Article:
The program’s goal is to incorporate STEAM (which stands for science, technology, engineering, arts, and mathematics) based lessons in the garden related to the story the children were just read.

The garden boxes are expected to be installed in late spring, with activities scheduled from June through August.

The individual who came up with this winning idea wanted to stay anonymous, Solvey said, and just plans to help the library procure the necessary gardening materials. The library’s children’s librarian, Gretchen Nelson, will be leading the classes.

My Grownup and Me Tea Party

It’s time to get fancy, and learn good manners while doing it. The idea for a parent/child tea party was submitted by Elizabeth Van Hyning, and aims to create a space where young children can practice manners, sharing, and social courtesy in a celebratory setting.

Van Hyning was a special education teacher for seven years, and is now also the mother of twins.

“In my experiences as an educator and parent, I have learned that it is important to introduce and model positive behaviors that we want our children to implement in their day-to-day routine,” she said in an email interview. “However, it doesn’t have to be in a militant or boring fashion. In fact, children are more likely to respond when they’re being taught in a fun and stress-free environment.”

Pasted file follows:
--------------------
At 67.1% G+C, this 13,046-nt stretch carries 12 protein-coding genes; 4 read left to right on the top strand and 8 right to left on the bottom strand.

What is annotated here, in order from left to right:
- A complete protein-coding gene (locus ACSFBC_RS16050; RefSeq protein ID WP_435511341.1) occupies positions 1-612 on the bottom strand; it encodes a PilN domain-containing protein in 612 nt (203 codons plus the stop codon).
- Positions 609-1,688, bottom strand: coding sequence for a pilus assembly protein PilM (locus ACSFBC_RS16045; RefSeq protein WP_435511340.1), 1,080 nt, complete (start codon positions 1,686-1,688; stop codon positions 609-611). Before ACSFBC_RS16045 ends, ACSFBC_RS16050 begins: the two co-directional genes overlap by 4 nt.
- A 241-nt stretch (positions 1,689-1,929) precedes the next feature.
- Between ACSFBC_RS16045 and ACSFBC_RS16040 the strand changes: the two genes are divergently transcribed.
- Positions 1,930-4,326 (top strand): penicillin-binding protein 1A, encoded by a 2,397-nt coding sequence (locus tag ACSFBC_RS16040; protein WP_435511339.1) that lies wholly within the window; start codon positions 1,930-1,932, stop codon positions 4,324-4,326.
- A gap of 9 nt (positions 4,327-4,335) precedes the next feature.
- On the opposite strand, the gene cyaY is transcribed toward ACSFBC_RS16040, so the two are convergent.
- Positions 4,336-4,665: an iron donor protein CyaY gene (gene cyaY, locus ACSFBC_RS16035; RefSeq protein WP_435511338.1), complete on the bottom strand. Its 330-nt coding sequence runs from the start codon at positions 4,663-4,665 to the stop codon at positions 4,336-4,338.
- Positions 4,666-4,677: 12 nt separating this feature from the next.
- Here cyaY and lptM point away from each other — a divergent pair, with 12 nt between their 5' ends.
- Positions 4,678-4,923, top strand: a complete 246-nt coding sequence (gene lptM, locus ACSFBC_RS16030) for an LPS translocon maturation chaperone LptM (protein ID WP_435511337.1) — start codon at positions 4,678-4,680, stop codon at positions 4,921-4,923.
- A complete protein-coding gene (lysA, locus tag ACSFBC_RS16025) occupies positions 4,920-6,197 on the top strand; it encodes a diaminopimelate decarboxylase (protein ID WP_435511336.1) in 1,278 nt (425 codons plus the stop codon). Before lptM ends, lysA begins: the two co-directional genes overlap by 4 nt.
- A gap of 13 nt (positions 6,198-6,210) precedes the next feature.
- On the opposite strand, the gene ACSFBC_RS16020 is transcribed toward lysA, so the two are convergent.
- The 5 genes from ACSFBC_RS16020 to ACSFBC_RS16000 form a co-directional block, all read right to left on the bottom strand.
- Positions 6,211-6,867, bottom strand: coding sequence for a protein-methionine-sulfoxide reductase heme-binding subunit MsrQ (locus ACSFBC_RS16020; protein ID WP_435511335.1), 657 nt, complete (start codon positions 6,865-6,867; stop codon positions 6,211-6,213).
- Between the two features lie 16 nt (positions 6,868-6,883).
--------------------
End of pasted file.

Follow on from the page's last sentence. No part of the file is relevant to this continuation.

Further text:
She added that she hopes the program will be up and running by the start of summer, when kids are out of school, and aims to have one or two tea parties a month.

“I would recommend parents to encourage that month’s skill at home and in other environments so I can continue to expand on the manners and etiquette curriculum every time we meet,” Van Hyning said.

The manners and other social courtesies Van Hyning wants to focus on include how to behave around a table, listening while someone is speaking, learning how to ask appropriate questions, saying “please” and “thank you,” and several more.